The key contributors to an organisation’s success are its employees, advisors and consultants. Each of these individual is worthy of appropriate compensation for their efforts towards making an organisation successful. Other than respecting and trusting their efforts and creating a safe environment, one positive way to reward their work is to grant them equity in the company. In this regard, it is pertinent to note that there are clear provisions in the Companies Act, 2013 which provide for the grant of sweat equity shares to employees and directors of a company.
The provisions which provide for issuance of sweat equity shares to employees and directors are discussed below:
Section 2(88) of the Companies Act, 2013 defines “sweat equity shares” as:
‘such equity shares as are issued by a company to its directors or employees at a discount or for consideration, other than cash, for providing their know-how or making available rights in the nature of intellectual property rights or value additions, by whatever name called’.
As per Rule 8(1) of the Companies (Share Capital and Debentures) Rules, 2014, value addition means ‘actual or anticipated economic benefits that are created by the employees or directors and are either derived or are yet to be derived by the company’. Sweat equity shares are issued by way of either discount or consideration other than cash. This allows employees/directors to get a share in a part of the company’s profits as a return on their investment.
Further, rule 8(1) of the Companies (Share Capital and Debentures) Rules, 2014, defines an “Employee”
‘as an individual who is a permanent employee of the company and has been working in or outside India for at least a year, or a director of the company, regardless of being a whole-time director or not, or an employee or a director as defined above of the entity’s holding or subsidiary company in or outside India’. This definition does not include personal that are not working for the organisation on regular basis’.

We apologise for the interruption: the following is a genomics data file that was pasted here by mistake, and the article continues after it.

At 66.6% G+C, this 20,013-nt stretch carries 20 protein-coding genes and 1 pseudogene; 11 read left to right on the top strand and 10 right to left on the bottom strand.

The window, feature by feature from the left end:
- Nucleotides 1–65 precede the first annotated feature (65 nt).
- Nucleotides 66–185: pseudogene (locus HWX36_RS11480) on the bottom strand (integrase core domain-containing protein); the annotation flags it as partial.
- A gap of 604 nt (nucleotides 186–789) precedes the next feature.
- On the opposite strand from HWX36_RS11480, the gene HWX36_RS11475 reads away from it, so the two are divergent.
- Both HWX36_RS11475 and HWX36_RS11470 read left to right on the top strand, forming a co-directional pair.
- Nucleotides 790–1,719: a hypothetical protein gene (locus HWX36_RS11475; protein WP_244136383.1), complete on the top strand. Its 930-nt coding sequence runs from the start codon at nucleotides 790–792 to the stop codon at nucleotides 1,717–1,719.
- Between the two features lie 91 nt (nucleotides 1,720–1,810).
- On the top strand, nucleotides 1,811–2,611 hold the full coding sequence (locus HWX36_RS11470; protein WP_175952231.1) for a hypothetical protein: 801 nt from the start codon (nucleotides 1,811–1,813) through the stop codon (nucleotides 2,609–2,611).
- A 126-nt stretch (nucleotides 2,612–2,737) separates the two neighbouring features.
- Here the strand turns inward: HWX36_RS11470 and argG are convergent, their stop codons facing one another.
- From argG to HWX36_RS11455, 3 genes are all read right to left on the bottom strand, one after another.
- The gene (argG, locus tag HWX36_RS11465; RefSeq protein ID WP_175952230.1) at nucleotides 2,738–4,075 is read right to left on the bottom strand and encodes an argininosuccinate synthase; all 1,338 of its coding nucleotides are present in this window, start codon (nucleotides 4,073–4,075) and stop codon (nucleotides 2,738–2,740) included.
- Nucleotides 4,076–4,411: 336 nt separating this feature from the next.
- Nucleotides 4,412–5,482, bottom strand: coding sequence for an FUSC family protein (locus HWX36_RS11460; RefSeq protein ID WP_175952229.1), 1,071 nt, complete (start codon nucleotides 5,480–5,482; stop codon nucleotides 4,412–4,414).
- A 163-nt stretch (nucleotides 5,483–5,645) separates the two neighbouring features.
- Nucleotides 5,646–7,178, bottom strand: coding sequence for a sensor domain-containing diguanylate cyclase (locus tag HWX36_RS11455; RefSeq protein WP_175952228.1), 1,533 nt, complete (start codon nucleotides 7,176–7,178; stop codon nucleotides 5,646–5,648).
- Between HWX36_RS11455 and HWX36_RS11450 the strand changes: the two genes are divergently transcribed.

Much to our surprise, our legislature lacked the maturity or resilience to include advisors, consultants and contractors in the pool of individuals to whom they envisaged issuance of sweat equity shares. To our mind, this group of independent professionals add substantial value to the growth of a company because of their diverse experience, passion and independent thought process. It is also seen that organizations are not equipped to manage these individuals as full time employees for varied reasons. One of the many reasons being the cost and several other intangible ones which add to the skills these individuals offer. For example, several independent professionals are not wired to function within contemporary organizational structures. However, the best in the market always finds ways to reward the best talent, be it an employee, director, advisor or consultant. Hence, an alternative route has developed for issuing sweat equity to even advisors, consultants and contractors.
Here the company issues shares to its consultants, advisors and contractors under the provisions for ‘preferential allotment’ under the Companies Act, 2013. This can be carried out pursuant to an extraordinary general meeting resolution. These shares can be issued for cash or non-cash consideration.
To sum up, rewarding advisors, consultants, contractors and actually even partners in the form of equity can benefit organisations immensely. Adding them as stakeholders helps bring unfettered knowledge, increased commitment and diverse experience in complex areas of business and practice, to the organization. Further, in order to encourage this practice in the industry, the definition of sweat equity shares should be optimized to include advisors, consultants and contractors. To our mind this optimization will add substantially to the growth of organizations and India’s GDP.
Written by Pritika Kumar and Vedanshi Pundir.
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